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October 25, 2010


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What's particularly clever is how digital IP rights are touted as being just the same as property while getting all kinds of special treatment that would not normally be associated with property.

Hardly surprising then if some people want such rights to be also applied to real property.

Hard to argue against if they are okay for IP and IP is just the same as property.

But of course they are not okay for IP any more than they are okay for real property, we just need governments to wake up to it.

It was of course to EA's benefit Paul, that they could afford a court case of the type they had to go through to get a judge to find that the claimant had no claim at all.

But smaller companies or individuals may not be able to face down these kind of nonsense claims nor should larger companies have to, not that I shed any tears over them having to but the law should make it more difficult to cause people these kind of difficulties, not easier and placing the burden of proof on those actually doing something while those who have failed to do something or aren't doing anything play the slot machines.

Paul Flynn

Fascinating stories in the links HuwOS Particulay enjoyed the judge's slamming the person who claimed exclusiev rights to word 'Edge.'

Kay Tie

Resale percentages is what the French forced on to the UK for art auctions. And it's what publishers think they are entitled to for second-hand book sales. It's already common here for land sales to include an uplift clause. These all are dirty tricks that undermine private property itself.


Try "taco tuesday" for some fun.

Or perhaps attempting to keep the word Edge to yourself.

Unfortunately for Mr Langdell, and thankfully for everyone else, EA definitely had the pockets to deal with this particular effort.


I'm also appalled at the trademarking of commonly used phrases like "take care" and "every little helps." It seems corporations are all for free markets, but not for freedom per se.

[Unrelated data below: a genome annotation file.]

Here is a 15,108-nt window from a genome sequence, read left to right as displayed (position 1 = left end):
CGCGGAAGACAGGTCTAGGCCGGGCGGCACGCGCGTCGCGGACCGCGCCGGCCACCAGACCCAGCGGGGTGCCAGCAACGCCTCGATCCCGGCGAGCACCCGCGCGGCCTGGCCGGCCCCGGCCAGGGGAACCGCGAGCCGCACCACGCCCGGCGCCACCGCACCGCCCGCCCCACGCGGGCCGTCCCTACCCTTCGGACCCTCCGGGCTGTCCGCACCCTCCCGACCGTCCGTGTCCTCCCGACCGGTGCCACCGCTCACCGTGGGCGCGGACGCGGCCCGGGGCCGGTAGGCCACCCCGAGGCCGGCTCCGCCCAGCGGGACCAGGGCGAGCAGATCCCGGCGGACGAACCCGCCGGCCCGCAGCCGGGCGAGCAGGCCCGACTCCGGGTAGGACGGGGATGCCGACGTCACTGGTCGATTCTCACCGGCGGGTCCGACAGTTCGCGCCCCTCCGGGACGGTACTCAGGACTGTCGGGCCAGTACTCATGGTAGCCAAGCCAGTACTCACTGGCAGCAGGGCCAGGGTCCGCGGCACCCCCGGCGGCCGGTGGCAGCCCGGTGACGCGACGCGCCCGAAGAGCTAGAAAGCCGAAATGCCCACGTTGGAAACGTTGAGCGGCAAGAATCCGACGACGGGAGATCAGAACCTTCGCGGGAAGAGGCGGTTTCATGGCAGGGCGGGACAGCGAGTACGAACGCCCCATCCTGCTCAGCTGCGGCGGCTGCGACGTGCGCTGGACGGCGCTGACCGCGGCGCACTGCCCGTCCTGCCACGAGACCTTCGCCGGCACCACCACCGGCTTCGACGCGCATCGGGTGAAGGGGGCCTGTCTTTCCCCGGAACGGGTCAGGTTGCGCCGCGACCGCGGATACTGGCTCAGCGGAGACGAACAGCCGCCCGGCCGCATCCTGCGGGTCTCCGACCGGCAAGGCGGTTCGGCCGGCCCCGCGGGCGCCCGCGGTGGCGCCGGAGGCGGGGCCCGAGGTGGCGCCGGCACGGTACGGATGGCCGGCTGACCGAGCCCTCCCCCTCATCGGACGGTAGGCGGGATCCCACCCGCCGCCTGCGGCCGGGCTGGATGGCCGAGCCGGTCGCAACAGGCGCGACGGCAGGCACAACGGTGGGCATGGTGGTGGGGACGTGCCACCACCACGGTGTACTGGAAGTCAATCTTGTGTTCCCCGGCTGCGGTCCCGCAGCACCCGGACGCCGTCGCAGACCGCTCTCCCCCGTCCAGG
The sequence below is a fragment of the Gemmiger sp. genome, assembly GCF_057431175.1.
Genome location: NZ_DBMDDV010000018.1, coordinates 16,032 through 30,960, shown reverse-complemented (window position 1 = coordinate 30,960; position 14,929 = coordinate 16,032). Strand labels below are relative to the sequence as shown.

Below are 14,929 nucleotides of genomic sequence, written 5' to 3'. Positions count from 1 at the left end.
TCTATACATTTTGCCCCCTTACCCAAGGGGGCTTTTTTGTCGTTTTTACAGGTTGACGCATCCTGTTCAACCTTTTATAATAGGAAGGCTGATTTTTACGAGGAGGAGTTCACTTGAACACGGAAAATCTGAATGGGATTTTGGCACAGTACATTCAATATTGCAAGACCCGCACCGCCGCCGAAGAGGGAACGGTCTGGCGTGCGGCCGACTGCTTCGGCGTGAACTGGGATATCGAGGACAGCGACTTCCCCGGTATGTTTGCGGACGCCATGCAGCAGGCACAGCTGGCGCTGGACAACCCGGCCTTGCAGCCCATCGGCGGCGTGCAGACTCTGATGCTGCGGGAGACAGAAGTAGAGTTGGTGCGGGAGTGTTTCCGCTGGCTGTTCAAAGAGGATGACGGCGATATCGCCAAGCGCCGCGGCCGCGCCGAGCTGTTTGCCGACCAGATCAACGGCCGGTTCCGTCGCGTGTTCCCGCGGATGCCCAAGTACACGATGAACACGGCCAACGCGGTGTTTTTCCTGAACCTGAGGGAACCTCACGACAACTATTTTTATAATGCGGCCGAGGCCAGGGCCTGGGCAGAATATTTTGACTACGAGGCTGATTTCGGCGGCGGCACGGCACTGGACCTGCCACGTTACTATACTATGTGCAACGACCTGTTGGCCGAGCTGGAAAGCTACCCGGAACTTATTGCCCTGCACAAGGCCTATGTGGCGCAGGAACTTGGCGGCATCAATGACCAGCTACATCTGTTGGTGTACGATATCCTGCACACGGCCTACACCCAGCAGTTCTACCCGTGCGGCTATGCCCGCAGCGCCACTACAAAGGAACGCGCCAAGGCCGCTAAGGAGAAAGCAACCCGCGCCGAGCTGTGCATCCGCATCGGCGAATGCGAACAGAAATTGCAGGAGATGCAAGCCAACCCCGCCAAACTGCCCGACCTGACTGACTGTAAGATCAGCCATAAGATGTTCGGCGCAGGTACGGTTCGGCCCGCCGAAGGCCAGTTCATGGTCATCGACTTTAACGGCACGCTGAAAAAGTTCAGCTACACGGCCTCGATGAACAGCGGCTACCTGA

Definitely, there is a strong connection between trademark, copyright and patents.
In terms of abuse and misuse and being as they all are, government granted monopolies.

Government needs to get its collective mind around the concept that they create the situation and do some analysis to see if the relevant legislation actually meets the needs of society or whether they are actually working against their own aims.

Is nothing ever again to enter into the public domain?

Most books published either make money or don't make money for their authors in the first few years.
Only the most successful have a back catalogue that brings in a living wage never mind the very few with such demand that they provide them with great wealth over many years, yet the copyright system is being tweaked more and more for these startlingly few people on the pretence that it is for the benefit of the vast majority.

The same is of course true of the all creative works, whether films, performances and software whether business or gaming.
Other creative works, like painting or fashion design are do once, hopefully make money and then move onto the next job and yet people paint and the fashion industry seems to manage somehow without copyright (although the fashion industry are pushing for copyright and artists are looking to be allowed to collect money from resale of their works)
Nobody likes to turn down free money after all.

Everyone wants to get in on the act if they can, not always successfully, anyone really think that house builders should be collecting a percentage of any resale value?


I also wonder if Paul can guess whether for example a hairdresser who has a radio playing in their place of business has to pay license fees to anyone?
What do you think Paul?
Would that person have to pay for no licence, 1 licence or 2 licences to have their radio playing where others can hear it?

Of course labels have a pretty cushy deal when it comes to radio, they get paid by the radio stations to allow the radio station to promote their products, which has a positive effect on sales.
A fact obviously recognised by the labels when they "illegally" choose to pay the radio stations to play something they wish to promote, who knew payola would be anything more than historic interest in the 21st century?

I've put "illegally" in quotes simply because I am not sure its worth having a law against record labels paying for their products to be advertised, many people might think, that was reasonable.